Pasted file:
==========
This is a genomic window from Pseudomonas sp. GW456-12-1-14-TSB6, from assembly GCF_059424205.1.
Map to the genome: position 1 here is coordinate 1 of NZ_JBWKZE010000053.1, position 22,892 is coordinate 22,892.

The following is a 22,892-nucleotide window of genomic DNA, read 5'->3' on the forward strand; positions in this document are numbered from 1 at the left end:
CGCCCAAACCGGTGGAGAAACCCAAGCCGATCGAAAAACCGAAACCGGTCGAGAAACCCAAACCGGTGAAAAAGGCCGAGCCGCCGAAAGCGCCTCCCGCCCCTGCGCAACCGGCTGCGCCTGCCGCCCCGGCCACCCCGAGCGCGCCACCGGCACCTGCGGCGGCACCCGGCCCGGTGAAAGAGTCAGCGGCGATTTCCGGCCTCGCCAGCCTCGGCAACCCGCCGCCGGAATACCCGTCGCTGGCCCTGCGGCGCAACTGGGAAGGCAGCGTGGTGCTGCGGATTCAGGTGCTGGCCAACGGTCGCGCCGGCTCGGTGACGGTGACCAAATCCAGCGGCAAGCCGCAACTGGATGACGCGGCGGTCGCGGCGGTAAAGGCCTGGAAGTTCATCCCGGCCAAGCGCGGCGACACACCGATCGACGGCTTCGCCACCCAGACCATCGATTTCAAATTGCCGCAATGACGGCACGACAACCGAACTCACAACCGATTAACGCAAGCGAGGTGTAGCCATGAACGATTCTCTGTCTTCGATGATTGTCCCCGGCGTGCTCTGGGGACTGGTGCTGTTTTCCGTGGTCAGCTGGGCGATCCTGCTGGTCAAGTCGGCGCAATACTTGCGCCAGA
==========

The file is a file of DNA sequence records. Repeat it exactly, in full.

This is a genomic window from Pseudomonas sp. GW456-12-1-14-TSB6, from assembly GCF_059424205.1.
Map to the genome: position 1 here is coordinate 1 of NZ_JBWKZE010000053.1, position 22,892 is coordinate 22,892.

The following is a 22,892-nucleotide window of genomic DNA, read 5'->3' on the forward strand; positions in this document are numbered from 1 at the left end:
CGCCCAAACCGGTGGAGAAACCCAAGCCGATCGAAAAACCGAAACCGGTCGAGAAACCCAAACCGGTGAAAAAGGCCGAGCCGCCGAAAGCGCCTCCCGCCCCTGCGCAACCGGCTGCGCCTGCCGCCCCGGCCACCCCGAGCGCGCCACCGGCACCTGCGGCGGCACCCGGCCCGGTGAAAGAGTCAGCGGCGATTTCCGGCCTCGCCAGCCTCGGCAACCCGCCGCCGGAATACCCGTCGCTGGCCCTGCGGCGCAACTGGGAAGGCAGCGTGGTGCTGCGGATTCAGGTGCTGGCCAACGGTCGCGCCGGCTCGGTGACGGTGACCAAATCCAGCGGCAAGCCGCAACTGGATGACGCGGCGGTCGCGGCGGTAAAGGCCTGGAAGTTCATCCCGGCCAAGCGCGGCGACACACCGATCGACGGCTTCGCCACCCAGACCATCGATTTCAAATTGCCGCAATGACGGCACGACAACCGAACTCACAACCGATTAACGCAAGCGAGGTGTAGCCATGAACGATTCTCTGTCTTCGATGATTGTCCCCGGCGTGCTCTGGGGACTGGTGCTGTTTTCCGTGGTCAGCTGGGCGATCCTGCTGGTCAAGTCGGCGCAATACTTGCGCCAGA